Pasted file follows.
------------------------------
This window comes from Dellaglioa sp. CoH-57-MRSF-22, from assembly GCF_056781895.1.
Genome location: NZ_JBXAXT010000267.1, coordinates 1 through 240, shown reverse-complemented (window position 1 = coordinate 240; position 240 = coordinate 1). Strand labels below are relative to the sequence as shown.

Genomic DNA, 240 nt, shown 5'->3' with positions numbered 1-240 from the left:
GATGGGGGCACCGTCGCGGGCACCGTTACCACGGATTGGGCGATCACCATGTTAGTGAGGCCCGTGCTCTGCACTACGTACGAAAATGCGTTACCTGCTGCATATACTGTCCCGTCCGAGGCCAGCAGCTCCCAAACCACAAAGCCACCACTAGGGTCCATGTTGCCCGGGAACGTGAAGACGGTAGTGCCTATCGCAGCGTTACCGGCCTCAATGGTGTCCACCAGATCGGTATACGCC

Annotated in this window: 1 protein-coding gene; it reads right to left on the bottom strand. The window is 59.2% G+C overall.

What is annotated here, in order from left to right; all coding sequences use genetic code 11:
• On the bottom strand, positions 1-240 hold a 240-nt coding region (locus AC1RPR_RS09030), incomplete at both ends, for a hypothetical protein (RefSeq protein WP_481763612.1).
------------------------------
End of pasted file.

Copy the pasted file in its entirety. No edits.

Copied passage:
This window comes from Dellaglioa sp. CoH-57-MRSF-22, from assembly GCF_056781895.1.
Genome location: NZ_JBXAXT010000267.1, coordinates 1 through 240, shown reverse-complemented (window position 1 = coordinate 240; position 240 = coordinate 1). Strand labels below are relative to the sequence as shown.

Genomic DNA, 240 nt, shown 5'->3' with positions numbered 1-240 from the left:
GATGGGGGCACCGTCGCGGGCACCGTTACCACGGATTGGGCGATCACCATGTTAGTGAGGCCCGTGCTCTGCACTACGTACGAAAATGCGTTACCTGCTGCATATACTGTCCCGTCCGAGGCCAGCAGCTCCCAAACCACAAAGCCACCACTAGGGTCCATGTTGCCCGGGAACGTGAAGACGGTAGTGCCTATCGCAGCGTTACCGGCCTCAATGGTGTCCACCAGATCGGTATACGCC

Annotated in this window: 1 protein-coding gene; it reads right to left on the bottom strand. The window is 59.2% G+C overall.

What is annotated here, in order from left to right; all coding sequences use genetic code 11:
• On the bottom strand, positions 1-240 hold a 240-nt coding region (locus AC1RPR_RS09030), incomplete at both ends, for a hypothetical protein (RefSeq protein WP_481763612.1).